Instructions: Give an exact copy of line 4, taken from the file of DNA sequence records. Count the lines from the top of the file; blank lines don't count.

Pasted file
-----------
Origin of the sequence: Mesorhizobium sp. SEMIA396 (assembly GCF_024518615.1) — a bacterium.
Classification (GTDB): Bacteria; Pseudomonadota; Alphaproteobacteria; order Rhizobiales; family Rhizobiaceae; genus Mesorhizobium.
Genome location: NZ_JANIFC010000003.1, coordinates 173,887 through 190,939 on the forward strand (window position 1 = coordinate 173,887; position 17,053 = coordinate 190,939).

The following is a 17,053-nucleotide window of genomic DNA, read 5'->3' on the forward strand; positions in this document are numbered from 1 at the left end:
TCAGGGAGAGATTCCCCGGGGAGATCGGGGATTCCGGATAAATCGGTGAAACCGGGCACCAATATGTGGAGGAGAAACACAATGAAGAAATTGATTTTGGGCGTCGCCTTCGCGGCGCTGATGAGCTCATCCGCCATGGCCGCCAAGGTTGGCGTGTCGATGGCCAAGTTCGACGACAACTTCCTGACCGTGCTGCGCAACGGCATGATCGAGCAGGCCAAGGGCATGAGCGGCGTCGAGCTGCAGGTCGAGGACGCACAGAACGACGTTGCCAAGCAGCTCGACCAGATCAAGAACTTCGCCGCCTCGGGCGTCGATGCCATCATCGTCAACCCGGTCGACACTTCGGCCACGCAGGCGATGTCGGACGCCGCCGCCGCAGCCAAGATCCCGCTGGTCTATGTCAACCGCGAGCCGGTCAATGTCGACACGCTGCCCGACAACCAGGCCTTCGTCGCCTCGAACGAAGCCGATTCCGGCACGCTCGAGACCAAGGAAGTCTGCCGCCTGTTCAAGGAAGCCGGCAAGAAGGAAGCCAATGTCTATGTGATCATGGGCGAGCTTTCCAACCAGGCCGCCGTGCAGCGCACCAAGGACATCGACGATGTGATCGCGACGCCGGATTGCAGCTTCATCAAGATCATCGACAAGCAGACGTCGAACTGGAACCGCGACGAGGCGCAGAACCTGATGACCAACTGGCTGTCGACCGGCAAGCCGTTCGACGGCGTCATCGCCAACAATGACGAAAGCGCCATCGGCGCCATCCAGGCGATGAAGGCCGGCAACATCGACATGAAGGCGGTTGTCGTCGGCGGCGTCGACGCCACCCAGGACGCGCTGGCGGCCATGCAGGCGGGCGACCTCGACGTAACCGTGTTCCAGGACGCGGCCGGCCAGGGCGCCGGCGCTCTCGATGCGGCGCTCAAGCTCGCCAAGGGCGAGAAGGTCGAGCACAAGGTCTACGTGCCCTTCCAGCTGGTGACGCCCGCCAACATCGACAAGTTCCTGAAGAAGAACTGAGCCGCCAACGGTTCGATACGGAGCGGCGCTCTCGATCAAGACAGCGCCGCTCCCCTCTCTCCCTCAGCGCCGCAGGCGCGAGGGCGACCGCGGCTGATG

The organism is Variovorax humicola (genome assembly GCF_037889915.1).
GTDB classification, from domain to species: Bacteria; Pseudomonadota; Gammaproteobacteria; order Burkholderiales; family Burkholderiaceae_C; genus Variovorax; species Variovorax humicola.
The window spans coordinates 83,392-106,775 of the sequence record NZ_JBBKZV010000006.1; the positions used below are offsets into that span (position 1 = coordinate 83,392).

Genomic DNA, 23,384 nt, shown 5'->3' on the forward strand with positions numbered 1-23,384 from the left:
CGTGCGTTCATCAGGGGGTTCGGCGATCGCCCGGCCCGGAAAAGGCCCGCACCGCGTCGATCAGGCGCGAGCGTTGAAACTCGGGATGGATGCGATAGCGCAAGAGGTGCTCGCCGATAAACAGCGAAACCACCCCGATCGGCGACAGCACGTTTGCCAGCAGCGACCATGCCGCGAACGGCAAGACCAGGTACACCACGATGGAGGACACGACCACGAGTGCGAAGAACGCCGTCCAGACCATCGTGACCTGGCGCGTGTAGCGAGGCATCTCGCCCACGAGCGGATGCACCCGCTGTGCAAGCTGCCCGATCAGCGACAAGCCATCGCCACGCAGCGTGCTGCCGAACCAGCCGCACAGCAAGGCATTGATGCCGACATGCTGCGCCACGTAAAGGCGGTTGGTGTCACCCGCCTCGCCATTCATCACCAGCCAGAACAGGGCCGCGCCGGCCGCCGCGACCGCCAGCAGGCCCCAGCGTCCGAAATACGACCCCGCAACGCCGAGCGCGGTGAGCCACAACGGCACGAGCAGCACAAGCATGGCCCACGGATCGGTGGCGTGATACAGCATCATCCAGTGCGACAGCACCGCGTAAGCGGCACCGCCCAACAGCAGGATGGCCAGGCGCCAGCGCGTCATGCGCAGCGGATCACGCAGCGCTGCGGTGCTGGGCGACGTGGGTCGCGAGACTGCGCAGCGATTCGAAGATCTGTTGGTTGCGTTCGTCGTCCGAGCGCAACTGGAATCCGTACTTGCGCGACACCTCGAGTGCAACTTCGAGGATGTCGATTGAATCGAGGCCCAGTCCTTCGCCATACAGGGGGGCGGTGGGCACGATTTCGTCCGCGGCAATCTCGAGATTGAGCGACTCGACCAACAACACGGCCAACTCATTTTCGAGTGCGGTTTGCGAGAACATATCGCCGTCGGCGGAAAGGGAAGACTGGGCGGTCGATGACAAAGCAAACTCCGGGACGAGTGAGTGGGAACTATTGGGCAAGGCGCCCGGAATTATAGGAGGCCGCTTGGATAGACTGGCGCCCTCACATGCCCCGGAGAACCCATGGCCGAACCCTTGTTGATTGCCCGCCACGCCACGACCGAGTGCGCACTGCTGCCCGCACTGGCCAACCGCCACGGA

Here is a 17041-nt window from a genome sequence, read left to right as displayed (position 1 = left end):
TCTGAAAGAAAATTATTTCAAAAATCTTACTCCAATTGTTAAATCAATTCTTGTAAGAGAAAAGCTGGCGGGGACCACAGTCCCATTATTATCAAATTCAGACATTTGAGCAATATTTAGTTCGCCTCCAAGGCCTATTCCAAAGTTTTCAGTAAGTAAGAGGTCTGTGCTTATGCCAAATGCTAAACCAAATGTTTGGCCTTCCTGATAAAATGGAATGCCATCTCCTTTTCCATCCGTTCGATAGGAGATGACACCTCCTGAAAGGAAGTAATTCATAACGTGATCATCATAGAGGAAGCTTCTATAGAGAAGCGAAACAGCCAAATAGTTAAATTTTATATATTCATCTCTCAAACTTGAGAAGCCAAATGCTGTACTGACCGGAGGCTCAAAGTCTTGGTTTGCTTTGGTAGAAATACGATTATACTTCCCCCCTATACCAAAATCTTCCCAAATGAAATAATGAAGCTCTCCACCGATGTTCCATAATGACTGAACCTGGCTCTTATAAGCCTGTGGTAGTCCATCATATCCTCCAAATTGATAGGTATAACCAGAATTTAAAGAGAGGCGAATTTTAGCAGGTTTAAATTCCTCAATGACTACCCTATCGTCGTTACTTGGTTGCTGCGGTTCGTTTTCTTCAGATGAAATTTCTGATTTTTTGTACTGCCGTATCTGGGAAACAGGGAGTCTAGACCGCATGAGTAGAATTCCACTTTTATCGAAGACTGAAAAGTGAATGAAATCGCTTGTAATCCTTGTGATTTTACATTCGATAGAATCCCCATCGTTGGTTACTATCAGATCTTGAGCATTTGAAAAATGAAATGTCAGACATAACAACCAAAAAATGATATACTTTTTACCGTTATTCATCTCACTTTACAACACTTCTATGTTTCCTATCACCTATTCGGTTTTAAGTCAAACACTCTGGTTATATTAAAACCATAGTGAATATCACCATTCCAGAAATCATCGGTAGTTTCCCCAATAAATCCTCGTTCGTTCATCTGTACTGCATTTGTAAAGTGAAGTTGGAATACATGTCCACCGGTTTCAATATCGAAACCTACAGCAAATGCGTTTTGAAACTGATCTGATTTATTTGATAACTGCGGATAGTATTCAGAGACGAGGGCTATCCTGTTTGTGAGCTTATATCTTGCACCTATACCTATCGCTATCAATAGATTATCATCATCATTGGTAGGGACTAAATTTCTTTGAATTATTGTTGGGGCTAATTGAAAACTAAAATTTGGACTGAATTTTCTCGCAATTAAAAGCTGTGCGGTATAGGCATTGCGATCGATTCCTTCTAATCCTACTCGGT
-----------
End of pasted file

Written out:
The following is a 17,053-nucleotide window of genomic DNA, read 5'->3' on the forward strand; positions in this document are numbered from 1 at the left end: